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Bacterial cell-wall-associated fibronectin binding proteins A and B (FnBPA and FnBPB) form bonds with host fibronectin. This binding reaction is often the initial step in prosthetic device infections. Atomic force microscopy was used to evaluate binding interactions between a fibronectin-coated probe and laboratory-derived Staphylococcus aureus that are (i) defective in both FnBPA and FnBPB (fnbA fnbB double mutant, DU5883), (ii) capable of expressing only FnBPA (fnbA fnbB double mutant complemented with pFNBA4), or (iii) capable of expressing only FnBPB (fnbA fnbB double mutant complemented with pFNBB4). These experiments were repeated using Lactococcus lactis constructs expressing fnbA and fnbB genes from S. aureus. A distinct force signature was observed for those bacteria that expressed FnBPA or FnBPB. Analysis of this force signature with the biomechanical wormlike chain model suggests that parallel bonds form between fibronectin and FnBPs on a bacterium. The strength and covalence of bonds were evaluated via nonlinear regression of force profiles. Binding events were more frequent (p < 0.01) for S. aureus expressing FnBPA or FnBPB than for the S. aureus double mutant. The binding force, frequency, and profile were similar between the FnBPA and FnBPB expressing strains of S. aureus. The absence of both FnBPs from the surface of S. aureus removed its ability to form a detectable bond with fibronectin. By contrast, ectopic expression of FnBPA or FnBPB on the surface of L. lactis conferred fibronectin binding characteristics similar to those of S. aureus. These measurements demonstrate that fibronectin-binding adhesins FnBPA and FnBPB are necessary and sufficient for the binding of S. aureus to prosthetic devices that are coated with host fibronectin.
Staphylococcus aureus is the leading cause of infections involving prosthetic medical implants.1,2 Although the morbidity, mortality, and cost associated with S. aureus device-associated infection are significant, our understanding of the pathogenesis of this infection is incomplete. A better understanding of the initial steps leading to device-associated S. aureus infection could ultimately lead to novel interventions to prevent this serious, common complication of medical progress.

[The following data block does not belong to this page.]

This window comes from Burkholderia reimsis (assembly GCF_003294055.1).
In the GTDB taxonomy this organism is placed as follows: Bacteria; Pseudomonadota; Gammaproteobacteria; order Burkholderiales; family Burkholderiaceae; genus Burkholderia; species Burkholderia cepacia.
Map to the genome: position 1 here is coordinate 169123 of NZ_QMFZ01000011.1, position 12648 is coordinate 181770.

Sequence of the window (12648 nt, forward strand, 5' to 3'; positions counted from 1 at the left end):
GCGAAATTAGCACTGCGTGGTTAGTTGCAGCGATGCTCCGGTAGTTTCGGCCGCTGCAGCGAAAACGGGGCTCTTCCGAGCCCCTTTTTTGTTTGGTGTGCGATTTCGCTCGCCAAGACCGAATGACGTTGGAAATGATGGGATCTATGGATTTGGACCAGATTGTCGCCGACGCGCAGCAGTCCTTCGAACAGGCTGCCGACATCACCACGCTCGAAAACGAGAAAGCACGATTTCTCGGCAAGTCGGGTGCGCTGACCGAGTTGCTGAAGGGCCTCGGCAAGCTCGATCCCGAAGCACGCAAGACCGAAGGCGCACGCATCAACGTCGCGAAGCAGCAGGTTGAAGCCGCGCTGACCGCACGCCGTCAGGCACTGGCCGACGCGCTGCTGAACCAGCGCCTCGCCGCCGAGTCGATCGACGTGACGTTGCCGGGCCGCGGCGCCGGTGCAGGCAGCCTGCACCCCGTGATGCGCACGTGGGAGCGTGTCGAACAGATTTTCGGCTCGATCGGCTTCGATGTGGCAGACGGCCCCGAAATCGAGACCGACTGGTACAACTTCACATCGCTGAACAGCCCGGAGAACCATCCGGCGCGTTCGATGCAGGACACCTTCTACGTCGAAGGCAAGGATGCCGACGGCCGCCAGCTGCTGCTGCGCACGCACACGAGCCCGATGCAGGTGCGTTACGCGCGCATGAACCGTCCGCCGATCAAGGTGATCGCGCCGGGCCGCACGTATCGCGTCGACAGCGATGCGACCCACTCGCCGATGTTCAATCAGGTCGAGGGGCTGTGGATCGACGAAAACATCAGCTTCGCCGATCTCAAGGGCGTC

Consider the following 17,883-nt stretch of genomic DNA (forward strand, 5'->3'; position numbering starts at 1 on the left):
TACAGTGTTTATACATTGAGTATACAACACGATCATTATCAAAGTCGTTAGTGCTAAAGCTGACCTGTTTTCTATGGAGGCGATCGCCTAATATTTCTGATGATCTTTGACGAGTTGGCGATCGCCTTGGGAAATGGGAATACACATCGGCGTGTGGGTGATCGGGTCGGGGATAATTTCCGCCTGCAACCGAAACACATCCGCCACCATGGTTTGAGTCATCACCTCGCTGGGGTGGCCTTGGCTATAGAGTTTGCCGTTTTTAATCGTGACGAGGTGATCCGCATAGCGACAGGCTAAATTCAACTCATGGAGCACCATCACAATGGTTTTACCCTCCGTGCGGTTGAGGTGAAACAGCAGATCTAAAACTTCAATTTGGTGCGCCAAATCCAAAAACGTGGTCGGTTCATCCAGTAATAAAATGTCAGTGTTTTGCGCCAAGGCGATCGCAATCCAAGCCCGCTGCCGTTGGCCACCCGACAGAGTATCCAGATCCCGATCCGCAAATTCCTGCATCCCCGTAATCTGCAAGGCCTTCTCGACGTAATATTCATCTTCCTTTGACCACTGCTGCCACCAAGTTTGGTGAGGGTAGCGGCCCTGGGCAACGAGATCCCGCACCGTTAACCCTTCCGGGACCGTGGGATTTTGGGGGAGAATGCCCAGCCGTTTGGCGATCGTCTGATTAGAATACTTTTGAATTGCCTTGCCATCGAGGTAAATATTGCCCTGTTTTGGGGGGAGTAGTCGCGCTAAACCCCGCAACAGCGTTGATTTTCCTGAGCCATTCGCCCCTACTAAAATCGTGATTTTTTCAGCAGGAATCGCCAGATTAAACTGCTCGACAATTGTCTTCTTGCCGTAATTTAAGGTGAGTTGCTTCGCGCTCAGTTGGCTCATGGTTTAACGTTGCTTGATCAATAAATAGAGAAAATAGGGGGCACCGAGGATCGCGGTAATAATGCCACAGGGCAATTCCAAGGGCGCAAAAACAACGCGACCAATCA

Fibronectin binding proteins A and B (FnBPA and FnBPB) are integral components in the initial adhesion of S. aureus to host surfaces.3,4 These cell wall molecules, part of a family of microbial surface components recognizing adhesive matrix molecules (MSCRAMMs),5,6 form bonds with host ligands such as fibronectin (Fn), which coat prosthetic devices in vivo. The binding of the intrinsically disordered FnBPA to human Fn has recently been characterized with NMR, and it involves 11 discrete binding regions in FnBP which can form tandem β-zipper interactions with Fn, burying large surface areas.(3) Furthermore, it has also been shown that FnBPs account, at least in part, for the formation of biofilms, a hallmark feature of device-associated infections that limits the efficacy of traditional antibiotic therapies.(4)
Our group has recently measured the magnitude of the Fn−FnBP bond and shown that it could be used as an indicator of the S. aureus-related risk for patients who are candidates for implanted medical devices.(7) This work is part of an emerging body of research that utilizes atomic force microscopy (AFM) and optical tweezers to probe the nature of the bond between FnBP on S. aureus and a Fn-coated substrate,7−10 as well as related research that measures forces between inanimate surfaces and S. aureus(11,12) or S. epidermidis.(13−15) This form of “force spectroscopy” represents a time-tested, validated technique for evaluation of cell−substrate attractive forces. These investigations involve repeated characterization of binding forces between an AFM tip that is typically “baited” with a ligand, and receptors on the surface of a living bacterium.7,9,16−18
Our previous work with AFM(7) utilized isolates of S. aureus from clinical patients. We used PCR and Western blots to confirm the presence of fnbA and fnbB, as well as FnBPA and FnBPB, respectively, in the clinical isolates. However, the resulting AFM force spectra were not compared to laboratory-derived strains of S. aureus expressing well-characterized products of FnBPA and FnBPB. The goal of this study is to evaluate the force characteristics of the bond formed between host Fn and S. aureus FnBPA and FnBPB by using AFM on several elegant laboratory constructs developed by other investigators.